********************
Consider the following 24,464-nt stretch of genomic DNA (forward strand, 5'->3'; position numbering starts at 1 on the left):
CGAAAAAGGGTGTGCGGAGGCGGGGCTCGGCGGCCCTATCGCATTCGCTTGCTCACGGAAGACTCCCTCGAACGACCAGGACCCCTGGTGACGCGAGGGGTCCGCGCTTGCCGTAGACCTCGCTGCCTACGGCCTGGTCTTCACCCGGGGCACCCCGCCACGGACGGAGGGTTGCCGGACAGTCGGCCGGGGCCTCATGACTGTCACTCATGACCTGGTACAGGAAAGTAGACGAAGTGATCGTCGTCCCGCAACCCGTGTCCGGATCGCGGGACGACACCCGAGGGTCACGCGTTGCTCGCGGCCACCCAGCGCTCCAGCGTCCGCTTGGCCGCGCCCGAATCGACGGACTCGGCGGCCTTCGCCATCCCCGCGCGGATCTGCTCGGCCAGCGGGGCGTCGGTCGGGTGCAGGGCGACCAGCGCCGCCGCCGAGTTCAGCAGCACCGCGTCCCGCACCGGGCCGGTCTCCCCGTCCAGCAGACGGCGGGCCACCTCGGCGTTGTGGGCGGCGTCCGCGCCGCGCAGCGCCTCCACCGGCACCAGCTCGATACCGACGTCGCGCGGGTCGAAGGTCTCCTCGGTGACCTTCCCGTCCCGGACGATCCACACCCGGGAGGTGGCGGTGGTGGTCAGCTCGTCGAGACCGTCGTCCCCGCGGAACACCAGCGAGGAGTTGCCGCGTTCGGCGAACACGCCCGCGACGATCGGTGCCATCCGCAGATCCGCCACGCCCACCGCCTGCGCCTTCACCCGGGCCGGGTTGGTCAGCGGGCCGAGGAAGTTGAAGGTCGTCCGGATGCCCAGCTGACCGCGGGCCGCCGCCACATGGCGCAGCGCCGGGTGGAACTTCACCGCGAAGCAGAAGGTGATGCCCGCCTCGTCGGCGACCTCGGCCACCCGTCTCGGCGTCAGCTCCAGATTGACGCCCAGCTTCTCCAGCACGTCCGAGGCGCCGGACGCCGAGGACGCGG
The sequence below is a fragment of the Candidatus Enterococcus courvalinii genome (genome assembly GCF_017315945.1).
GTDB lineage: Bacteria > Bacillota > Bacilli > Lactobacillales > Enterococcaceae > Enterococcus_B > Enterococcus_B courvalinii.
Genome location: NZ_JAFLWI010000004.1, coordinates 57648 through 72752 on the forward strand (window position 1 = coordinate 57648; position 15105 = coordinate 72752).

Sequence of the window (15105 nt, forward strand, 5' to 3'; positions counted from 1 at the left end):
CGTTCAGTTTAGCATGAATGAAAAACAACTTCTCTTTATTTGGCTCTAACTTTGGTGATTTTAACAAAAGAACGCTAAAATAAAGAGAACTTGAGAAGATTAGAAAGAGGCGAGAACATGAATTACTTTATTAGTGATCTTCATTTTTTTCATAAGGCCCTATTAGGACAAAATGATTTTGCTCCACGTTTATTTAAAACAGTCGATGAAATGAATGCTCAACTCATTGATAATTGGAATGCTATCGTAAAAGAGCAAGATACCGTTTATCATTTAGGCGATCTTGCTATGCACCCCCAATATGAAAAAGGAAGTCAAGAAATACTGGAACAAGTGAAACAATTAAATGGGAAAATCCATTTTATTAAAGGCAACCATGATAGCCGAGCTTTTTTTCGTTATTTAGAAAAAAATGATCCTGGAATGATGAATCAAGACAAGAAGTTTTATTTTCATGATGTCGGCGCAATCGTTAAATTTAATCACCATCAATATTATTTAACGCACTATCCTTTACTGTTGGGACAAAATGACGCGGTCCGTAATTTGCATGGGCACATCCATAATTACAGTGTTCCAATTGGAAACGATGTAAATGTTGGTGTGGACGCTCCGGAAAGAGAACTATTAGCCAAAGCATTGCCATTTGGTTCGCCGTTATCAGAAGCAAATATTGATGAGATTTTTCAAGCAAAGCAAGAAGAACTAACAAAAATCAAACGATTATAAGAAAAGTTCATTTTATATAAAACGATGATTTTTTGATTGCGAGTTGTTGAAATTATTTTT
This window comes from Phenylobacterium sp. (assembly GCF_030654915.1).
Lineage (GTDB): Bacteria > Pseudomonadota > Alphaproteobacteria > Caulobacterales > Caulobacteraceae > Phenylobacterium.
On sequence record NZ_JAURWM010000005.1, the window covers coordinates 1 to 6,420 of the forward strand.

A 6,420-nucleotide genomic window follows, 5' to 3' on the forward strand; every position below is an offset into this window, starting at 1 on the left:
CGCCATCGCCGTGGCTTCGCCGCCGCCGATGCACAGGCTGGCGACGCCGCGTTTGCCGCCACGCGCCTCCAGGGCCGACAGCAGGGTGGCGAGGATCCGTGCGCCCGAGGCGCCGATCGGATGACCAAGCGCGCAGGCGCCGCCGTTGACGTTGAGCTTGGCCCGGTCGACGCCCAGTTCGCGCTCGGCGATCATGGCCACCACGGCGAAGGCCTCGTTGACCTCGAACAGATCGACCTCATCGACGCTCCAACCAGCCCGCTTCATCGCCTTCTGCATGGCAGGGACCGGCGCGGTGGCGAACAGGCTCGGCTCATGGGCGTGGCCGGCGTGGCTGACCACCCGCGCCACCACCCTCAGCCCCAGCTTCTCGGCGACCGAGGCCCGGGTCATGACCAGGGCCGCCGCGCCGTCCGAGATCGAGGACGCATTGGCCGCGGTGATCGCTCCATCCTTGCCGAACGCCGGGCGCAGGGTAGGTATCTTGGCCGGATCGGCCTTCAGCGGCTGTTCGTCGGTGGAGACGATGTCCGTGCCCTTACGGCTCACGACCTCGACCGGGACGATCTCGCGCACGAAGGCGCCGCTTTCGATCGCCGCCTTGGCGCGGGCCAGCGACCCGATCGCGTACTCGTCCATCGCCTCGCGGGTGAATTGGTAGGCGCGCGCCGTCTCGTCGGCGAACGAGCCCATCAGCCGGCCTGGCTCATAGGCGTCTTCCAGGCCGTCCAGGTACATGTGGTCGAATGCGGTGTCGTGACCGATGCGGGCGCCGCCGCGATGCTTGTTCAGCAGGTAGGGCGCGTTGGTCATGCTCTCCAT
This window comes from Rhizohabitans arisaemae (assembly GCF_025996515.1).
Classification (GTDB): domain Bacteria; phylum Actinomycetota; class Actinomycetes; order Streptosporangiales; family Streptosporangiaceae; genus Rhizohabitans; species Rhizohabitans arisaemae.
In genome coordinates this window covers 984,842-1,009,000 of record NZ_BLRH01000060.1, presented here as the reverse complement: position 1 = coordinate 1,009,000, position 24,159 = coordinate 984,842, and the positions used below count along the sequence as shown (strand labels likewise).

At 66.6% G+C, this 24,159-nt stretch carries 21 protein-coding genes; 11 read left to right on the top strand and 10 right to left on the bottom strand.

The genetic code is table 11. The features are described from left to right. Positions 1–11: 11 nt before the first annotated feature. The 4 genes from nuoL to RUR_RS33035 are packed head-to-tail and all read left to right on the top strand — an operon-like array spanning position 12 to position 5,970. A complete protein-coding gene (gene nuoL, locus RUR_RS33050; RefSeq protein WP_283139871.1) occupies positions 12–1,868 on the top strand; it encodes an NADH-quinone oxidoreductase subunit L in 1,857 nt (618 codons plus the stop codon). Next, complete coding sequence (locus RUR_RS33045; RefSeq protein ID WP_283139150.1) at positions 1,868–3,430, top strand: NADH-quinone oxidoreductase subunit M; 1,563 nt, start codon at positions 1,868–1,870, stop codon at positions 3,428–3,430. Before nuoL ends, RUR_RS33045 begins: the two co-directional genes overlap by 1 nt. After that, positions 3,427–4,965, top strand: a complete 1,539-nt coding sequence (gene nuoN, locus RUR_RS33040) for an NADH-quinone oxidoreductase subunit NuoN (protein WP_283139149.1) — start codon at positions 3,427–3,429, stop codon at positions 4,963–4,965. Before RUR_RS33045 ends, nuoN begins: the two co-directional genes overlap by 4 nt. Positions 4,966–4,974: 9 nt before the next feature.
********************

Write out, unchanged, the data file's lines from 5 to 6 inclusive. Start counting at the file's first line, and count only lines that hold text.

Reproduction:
Genome location: NZ_JAFLWI010000004.1, coordinates 57648 through 72752 on the forward strand (window position 1 = coordinate 57648; position 15105 = coordinate 72752).

Sequence of the window (15105 nt, forward strand, 5' to 3'; positions counted from 1 at the left end):